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How To Tell The Bride You Don't Want To Be Her 'Maid (Without Being A B*tch)

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The rules of wedding etiquette are constantly changing, making it difficult for modern brides, grooms and guests to find up-to-date and correct information. That's why we've launched #MannersMondays, a weekly series in which we ask our followers on Twitter and Facebook to submit their most burning etiquette-related questions. Then, with the help of our team of etiquette experts, we get you the right answers to your biggest Big Day dilemmas. Check out this week's question below!


Val Mou
How do I gracefully decline an invitation 2b a bridesmaid?I barely talk 2the bride+don't know who is the groom

Anna Post -- great-great-granddaughter of etiquette guru Emily Post and author of Emily Post's Wedding Etiquette -- is here to help us answer this week's question. Find out what she had to say below:

If you don’t want to be a bridesmaid, let the bride know as soon as possible. Thank her for thinking of you (even if you don’t understand why she did), and then let her know that you would like to decline. How much you say depends on why you are saying "no."

The tricky part, in this case, is that while she thinks you two are close, you don’t see the relationship that way. There is simply no positive way for you to explain that you don’t feel close to her. Instead, say, "Thanks so much for thinking of me. Unfortunately I won’t be able to/It’s not a good time/I think it’s better if I don’t — I hope you understand." If you are planning to attend the wedding, follow up with how excited you are to attend.

In the (hopefully) unlikely event that she presses for why, be prepared to answer. The best option is not to answer the question. A broad "It’s just not going to work" is both true and lacking in specifics that could be hurtful. The alternative is to spell it out for her, but I can’t imagine that leading anywhere good. "Because I really don’t get why you asked," or, "We really aren’t close enough for me to be your bridesmaid," are pretty much impossible to say — especially as it’s clear that she doesn’t see it that way. This is why it’s not a good idea for the bride to start digging for more of an explanation, as she may not like the answer and it will only get awkward for everyone fast.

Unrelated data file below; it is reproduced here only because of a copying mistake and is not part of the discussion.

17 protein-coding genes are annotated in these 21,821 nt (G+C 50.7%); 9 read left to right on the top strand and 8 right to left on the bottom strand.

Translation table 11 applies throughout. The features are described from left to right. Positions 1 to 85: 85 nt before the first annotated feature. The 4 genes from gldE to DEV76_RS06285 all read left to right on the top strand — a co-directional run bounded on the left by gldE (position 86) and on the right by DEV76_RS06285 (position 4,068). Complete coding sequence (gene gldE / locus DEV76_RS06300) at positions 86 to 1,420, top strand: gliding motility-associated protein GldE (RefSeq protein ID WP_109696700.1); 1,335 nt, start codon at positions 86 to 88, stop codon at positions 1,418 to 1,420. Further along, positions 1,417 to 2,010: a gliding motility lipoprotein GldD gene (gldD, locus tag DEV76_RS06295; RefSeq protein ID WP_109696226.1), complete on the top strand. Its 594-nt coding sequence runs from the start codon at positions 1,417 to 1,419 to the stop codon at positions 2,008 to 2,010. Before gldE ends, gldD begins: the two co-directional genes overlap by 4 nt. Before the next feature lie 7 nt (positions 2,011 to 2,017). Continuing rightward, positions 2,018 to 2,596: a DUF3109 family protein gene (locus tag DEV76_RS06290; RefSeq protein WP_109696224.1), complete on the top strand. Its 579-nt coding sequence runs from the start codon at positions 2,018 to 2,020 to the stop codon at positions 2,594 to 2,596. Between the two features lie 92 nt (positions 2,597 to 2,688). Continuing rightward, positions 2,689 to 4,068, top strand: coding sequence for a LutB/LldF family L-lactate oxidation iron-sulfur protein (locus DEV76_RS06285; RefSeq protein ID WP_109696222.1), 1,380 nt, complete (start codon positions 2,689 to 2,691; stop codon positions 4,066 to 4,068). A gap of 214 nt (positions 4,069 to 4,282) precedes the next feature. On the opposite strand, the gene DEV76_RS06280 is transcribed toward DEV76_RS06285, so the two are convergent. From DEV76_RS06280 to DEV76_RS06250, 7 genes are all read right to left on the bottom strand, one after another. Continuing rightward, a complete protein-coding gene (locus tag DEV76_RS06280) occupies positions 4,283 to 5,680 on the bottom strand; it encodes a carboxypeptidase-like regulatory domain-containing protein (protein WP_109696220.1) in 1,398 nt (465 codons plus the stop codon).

If your reasons for declining aren’t about your relationship with the bride, but are instead about a busy schedule or your financial situation, the wording above would also work. But if you are comfortable talking about it, this is the time to tell her the real reason why, as it will allay any of the bride's concerns about why you're declining. In the case of financial concerns, opening up to the bride has a possible added benefit: She might be willing to cover your expenses so that you can still be a bridesmaid.

You can submit your wedding etiquette questions via Facebook or tweet them to us @HuffPostWedding with the hashtag #MannersMondays.

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